BLOOMINGTON — Zach Gittrich held the U.S. flag upside down Tuesday afternoon at the corner of East and Douglas streets, in accordance with Section 8 of the federal flag code: a signal of dire distress.
“It’s a symbol that we’re a country in crisis because we’re committing human rights violations against innocent people just trying to find a better life,” said Gittrich, of Bloomington.
About 30 people gathered on the Bloomington Center for the Performing Arts lawn to rally against detaining migrant children and the conditions in which they are being held at the southern border.
Julie Prandi, who organized the rally with the Stand Up for Social Justice group, called their conditions horrendous — “not proper medical treatment, not clean water to drink, not enough food to eat, too cold, no blankets, sleep on the floor, crowded conditions.”
After standing in the sun for an hour, Amy Jeck said it’s a privilege to be able to stand up for these children.
“It’s a real privilege to be able to want to go out and speak out against things because we are so far separated from it that we’re not experiencing it ourselves,” she said. “It’s the least that anyone can do to take one hour out of their day to come out here and kind of give people a heads up to look into what’s going on.”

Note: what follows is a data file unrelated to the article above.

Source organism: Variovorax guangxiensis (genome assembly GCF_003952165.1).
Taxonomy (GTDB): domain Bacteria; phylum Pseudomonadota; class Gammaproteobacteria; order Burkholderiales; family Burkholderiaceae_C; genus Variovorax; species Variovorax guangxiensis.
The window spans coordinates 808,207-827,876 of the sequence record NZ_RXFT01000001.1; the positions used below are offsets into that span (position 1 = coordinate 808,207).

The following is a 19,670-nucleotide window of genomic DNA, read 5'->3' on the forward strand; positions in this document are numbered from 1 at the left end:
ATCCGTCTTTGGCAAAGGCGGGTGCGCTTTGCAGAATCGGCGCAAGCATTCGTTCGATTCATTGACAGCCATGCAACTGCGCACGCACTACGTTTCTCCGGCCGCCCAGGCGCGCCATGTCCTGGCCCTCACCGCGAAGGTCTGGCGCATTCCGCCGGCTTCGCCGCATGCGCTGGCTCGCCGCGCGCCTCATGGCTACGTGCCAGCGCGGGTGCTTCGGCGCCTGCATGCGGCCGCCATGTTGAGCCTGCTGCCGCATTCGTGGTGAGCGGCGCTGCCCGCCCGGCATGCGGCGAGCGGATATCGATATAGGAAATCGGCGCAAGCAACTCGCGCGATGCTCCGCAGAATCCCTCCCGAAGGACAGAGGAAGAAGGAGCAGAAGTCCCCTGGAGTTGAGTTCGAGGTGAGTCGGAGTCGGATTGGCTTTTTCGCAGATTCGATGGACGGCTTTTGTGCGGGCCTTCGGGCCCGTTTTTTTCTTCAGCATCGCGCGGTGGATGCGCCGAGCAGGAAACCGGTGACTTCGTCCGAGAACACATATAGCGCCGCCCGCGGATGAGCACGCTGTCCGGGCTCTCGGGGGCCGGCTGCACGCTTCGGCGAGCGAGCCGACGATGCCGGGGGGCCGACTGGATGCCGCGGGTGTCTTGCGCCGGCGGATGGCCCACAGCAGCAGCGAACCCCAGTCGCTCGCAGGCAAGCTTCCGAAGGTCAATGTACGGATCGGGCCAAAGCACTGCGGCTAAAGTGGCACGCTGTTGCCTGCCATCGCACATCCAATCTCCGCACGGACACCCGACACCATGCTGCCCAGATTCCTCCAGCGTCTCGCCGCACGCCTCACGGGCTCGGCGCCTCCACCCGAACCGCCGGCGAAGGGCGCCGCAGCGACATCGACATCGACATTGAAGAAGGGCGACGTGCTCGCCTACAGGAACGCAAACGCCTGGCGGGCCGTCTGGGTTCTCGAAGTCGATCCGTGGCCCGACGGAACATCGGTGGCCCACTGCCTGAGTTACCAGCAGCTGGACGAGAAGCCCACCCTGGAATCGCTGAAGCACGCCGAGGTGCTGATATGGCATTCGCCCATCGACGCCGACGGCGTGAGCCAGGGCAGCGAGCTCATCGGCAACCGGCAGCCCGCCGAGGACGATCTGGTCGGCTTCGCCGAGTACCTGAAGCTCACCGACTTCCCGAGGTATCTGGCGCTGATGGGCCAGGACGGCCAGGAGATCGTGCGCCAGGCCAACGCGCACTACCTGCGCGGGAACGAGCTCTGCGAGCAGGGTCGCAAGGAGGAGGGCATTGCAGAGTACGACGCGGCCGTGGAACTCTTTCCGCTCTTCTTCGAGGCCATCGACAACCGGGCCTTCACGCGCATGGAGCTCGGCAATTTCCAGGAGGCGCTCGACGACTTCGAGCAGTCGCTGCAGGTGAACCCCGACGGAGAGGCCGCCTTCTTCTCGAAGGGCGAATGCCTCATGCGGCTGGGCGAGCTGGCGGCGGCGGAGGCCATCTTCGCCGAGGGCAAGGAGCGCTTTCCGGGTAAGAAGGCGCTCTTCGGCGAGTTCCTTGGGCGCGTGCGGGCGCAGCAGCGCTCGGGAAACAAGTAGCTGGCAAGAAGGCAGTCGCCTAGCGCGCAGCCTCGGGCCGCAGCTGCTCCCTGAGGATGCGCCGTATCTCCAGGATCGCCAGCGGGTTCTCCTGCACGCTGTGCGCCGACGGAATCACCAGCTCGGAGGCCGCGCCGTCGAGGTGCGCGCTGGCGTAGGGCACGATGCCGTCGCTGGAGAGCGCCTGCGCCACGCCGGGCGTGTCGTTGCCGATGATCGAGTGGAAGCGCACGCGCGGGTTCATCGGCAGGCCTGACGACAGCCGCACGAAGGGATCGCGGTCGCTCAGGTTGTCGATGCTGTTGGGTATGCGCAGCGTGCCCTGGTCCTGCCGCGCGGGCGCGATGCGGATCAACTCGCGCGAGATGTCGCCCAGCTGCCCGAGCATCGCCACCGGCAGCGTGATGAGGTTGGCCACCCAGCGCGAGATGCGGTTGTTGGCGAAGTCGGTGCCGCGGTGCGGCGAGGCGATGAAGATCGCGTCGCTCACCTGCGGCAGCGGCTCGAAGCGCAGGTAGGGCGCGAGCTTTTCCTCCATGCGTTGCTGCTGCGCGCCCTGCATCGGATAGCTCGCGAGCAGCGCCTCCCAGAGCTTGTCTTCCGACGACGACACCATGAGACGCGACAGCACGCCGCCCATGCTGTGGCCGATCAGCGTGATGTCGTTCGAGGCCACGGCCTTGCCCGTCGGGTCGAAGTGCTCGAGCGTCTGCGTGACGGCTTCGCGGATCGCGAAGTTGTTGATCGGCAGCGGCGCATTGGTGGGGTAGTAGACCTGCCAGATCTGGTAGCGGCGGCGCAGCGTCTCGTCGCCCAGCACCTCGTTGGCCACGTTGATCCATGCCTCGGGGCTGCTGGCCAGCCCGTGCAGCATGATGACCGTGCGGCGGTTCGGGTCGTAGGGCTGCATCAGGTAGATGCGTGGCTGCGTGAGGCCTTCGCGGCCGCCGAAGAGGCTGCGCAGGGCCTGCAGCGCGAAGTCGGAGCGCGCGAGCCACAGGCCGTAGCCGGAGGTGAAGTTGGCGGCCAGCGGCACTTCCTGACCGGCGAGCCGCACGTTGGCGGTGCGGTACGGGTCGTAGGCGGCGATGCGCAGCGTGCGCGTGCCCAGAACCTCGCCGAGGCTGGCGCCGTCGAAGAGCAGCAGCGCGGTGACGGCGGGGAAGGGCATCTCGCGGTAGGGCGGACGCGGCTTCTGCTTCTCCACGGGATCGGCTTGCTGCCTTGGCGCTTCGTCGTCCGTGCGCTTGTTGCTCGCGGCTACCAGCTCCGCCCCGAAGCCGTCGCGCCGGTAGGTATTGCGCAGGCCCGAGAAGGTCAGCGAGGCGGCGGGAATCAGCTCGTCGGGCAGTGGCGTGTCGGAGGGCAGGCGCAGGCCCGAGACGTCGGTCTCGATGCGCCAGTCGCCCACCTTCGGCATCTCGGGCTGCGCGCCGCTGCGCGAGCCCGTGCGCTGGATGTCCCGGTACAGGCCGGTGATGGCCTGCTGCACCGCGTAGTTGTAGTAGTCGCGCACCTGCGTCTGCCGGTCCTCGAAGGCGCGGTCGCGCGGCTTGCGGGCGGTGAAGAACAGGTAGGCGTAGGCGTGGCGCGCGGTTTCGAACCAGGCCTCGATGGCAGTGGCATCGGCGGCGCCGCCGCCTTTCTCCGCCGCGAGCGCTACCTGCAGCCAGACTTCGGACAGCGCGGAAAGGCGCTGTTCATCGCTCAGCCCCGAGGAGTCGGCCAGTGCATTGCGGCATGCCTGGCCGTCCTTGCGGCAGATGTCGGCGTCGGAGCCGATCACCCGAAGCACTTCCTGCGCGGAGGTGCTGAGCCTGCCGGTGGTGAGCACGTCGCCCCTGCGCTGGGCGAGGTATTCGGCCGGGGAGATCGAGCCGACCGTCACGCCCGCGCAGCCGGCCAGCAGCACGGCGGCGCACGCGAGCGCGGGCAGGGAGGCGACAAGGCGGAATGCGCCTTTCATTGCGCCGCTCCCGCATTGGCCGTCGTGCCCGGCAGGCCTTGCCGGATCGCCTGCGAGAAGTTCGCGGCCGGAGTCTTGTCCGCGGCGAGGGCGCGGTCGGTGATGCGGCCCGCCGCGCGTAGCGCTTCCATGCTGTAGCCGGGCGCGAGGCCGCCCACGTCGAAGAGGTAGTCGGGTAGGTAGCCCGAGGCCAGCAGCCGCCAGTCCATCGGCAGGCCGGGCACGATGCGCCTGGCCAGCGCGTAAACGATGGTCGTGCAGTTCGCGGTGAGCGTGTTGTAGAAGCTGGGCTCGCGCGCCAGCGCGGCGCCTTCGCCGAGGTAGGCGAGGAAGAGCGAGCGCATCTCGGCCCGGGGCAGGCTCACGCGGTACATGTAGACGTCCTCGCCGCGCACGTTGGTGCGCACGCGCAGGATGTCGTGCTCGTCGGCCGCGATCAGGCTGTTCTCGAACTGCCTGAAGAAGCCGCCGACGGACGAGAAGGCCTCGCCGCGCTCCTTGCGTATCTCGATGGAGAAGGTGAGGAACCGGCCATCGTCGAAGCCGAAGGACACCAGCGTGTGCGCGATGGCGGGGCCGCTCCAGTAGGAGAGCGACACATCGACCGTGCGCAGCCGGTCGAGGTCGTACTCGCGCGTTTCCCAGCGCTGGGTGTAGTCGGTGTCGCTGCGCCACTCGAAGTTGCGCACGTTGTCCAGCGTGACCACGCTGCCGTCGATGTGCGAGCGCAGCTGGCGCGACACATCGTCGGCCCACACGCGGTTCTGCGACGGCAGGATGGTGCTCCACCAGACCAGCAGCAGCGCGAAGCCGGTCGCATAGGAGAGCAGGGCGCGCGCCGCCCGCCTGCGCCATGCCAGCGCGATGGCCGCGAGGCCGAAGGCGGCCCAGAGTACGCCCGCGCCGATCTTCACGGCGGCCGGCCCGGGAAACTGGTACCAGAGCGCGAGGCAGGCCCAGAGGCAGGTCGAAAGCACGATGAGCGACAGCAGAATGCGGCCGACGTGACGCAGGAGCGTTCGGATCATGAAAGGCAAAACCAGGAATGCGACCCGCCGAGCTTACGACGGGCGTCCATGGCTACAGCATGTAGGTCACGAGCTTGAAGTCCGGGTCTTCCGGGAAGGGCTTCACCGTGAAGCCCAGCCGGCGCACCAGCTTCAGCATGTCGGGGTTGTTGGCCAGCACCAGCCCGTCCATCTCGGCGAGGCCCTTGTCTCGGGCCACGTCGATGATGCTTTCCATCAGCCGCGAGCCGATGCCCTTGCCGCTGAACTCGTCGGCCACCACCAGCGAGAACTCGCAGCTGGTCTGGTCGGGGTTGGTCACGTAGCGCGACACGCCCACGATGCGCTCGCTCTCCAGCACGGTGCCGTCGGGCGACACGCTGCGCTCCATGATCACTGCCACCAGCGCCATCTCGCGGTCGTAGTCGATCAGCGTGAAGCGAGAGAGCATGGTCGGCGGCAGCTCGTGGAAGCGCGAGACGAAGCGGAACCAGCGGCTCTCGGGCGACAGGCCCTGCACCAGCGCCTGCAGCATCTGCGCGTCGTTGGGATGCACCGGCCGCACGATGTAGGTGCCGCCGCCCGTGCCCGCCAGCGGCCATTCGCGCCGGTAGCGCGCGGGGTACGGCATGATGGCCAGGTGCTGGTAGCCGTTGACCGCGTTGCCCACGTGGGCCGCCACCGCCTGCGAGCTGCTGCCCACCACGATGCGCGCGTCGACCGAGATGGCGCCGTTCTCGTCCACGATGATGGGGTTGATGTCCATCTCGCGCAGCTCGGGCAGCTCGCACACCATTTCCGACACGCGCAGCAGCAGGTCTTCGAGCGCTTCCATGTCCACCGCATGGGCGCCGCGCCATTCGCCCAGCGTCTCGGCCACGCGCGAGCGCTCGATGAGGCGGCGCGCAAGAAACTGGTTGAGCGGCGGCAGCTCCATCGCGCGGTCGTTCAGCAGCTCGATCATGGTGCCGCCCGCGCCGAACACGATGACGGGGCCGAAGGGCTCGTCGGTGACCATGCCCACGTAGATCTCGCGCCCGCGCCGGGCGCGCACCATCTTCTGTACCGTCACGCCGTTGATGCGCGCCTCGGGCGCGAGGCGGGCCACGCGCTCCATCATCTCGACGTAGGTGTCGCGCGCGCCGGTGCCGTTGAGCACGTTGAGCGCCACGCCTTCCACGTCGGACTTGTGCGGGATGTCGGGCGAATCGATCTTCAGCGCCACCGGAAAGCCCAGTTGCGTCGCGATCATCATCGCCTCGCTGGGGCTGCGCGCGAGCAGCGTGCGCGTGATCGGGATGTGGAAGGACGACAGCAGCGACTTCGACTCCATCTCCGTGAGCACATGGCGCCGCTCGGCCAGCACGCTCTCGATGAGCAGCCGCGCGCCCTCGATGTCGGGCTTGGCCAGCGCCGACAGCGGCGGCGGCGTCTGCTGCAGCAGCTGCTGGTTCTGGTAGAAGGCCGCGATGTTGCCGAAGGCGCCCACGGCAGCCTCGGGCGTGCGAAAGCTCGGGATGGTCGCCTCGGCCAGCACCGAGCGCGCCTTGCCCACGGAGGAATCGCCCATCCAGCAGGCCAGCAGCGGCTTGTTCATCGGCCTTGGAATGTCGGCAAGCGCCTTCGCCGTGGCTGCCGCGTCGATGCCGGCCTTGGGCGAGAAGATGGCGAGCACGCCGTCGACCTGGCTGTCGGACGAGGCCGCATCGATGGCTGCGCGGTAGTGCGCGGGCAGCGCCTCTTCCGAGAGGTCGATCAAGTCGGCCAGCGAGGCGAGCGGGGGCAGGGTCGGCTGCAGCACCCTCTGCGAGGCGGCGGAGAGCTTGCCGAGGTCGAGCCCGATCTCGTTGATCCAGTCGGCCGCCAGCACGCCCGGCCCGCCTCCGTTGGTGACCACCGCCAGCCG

Louis Goseland took the mic to remind those who gathered “the United States of America has never been immigrant-friendly.”
“We need to recognize that throughout all history in this country the outsider has not been welcome and throughout that history there’s always been a group of people willing to organize and subvert that anti-immigrant narrative and the atrocities that people for generations have faced in this country,” said Goseland, of Bloomington.
“I think a lot of people are taken off guard by the atrocities that we’re facing, but if we look at the way this country has treated black and brown people throughout its history and the way that we have treated people who have come here to try to make a better life, it’s always been with brutality.”
Gail Stanek, who held a sign that read “Children do not belong in cages,” said she’s been to almost every rally organized by Stand Up for Social Justice, but this one meant the most to her.
“Because I’m sure there is a lot more that is going on that we don’t even know. We don’t know how many more bodies there are that are buried somewhere,” she said through tears.
Since reports of the conditions found in the detention centers and the deaths of migrant children, Ben Edwards of Normal said he wanted to keep local perspectives in the conversation.
“Even though Illinois is a blue state in Chicago, it is hard sometimes in the middle of the state and the south to get enough representation for events like this,” he said. “So whenever something like this happens, I want to be here to show that there are people who care about these people’s rights and their humanity.”
When asked why she was there, Tegan Gieseo simply said she didn’t know where else she would be.
“This seems like a violation of human rights on a large scale and I can’t imagine being anywhere else but protesting it,” she said.